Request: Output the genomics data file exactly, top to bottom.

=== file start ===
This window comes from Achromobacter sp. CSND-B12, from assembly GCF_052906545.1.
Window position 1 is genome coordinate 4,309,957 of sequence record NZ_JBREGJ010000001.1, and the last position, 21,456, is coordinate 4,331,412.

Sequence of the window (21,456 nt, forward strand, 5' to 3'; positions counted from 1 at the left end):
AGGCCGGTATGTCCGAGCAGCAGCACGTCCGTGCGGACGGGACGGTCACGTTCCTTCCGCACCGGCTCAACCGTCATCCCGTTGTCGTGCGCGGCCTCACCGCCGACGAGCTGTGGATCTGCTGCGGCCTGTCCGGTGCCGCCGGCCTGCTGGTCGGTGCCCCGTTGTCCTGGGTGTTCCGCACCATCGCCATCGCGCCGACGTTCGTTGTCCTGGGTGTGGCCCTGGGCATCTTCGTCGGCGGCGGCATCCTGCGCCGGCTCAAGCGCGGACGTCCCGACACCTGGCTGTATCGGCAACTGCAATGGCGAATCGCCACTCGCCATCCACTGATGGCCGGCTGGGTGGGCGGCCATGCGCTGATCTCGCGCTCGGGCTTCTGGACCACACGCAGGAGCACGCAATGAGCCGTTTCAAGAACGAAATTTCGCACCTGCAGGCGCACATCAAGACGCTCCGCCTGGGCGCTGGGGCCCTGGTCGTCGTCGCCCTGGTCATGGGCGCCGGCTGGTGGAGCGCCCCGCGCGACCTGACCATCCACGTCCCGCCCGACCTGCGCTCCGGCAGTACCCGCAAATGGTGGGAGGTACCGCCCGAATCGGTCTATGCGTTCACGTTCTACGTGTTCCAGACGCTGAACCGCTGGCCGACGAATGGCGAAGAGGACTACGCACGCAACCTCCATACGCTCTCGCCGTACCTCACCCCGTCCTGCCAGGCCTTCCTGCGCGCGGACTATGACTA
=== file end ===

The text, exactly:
This window comes from Achromobacter sp. CSND-B12, from assembly GCF_052906545.1.
Window position 1 is genome coordinate 4,309,957 of sequence record NZ_JBREGJ010000001.1, and the last position, 21,456, is coordinate 4,331,412.

Sequence of the window (21,456 nt, forward strand, 5' to 3'; positions counted from 1 at the left end):
AGGCCGGTATGTCCGAGCAGCAGCACGTCCGTGCGGACGGGACGGTCACGTTCCTTCCGCACCGGCTCAACCGTCATCCCGTTGTCGTGCGCGGCCTCACCGCCGACGAGCTGTGGATCTGCTGCGGCCTGTCCGGTGCCGCCGGCCTGCTGGTCGGTGCCCCGTTGTCCTGGGTGTTCCGCACCATCGCCATCGCGCCGACGTTCGTTGTCCTGGGTGTGGCCCTGGGCATCTTCGTCGGCGGCGGCATCCTGCGCCGGCTCAAGCGCGGACGTCCCGACACCTGGCTGTATCGGCAACTGCAATGGCGAATCGCCACTCGCCATCCACTGATGGCCGGCTGGGTGGGCGGCCATGCGCTGATCTCGCGCTCGGGCTTCTGGACCACACGCAGGAGCACGCAATGAGCCGTTTCAAGAACGAAATTTCGCACCTGCAGGCGCACATCAAGACGCTCCGCCTGGGCGCTGGGGCCCTGGTCGTCGTCGCCCTGGTCATGGGCGCCGGCTGGTGGAGCGCCCCGCGCGACCTGACCATCCACGTCCCGCCCGACCTGCGCTCCGGCAGTACCCGCAAATGGTGGGAGGTACCGCCCGAATCGGTCTATGCGTTCACGTTCTACGTGTTCCAGACGCTGAACCGCTGGCCGACGAATGGCGAAGAGGACTACGCACGCAACCTCCATACGCTCTCGCCGTACCTCACCCCGTCCTGCCAGGCCTTCCTGCGCGCGGACTATGACTA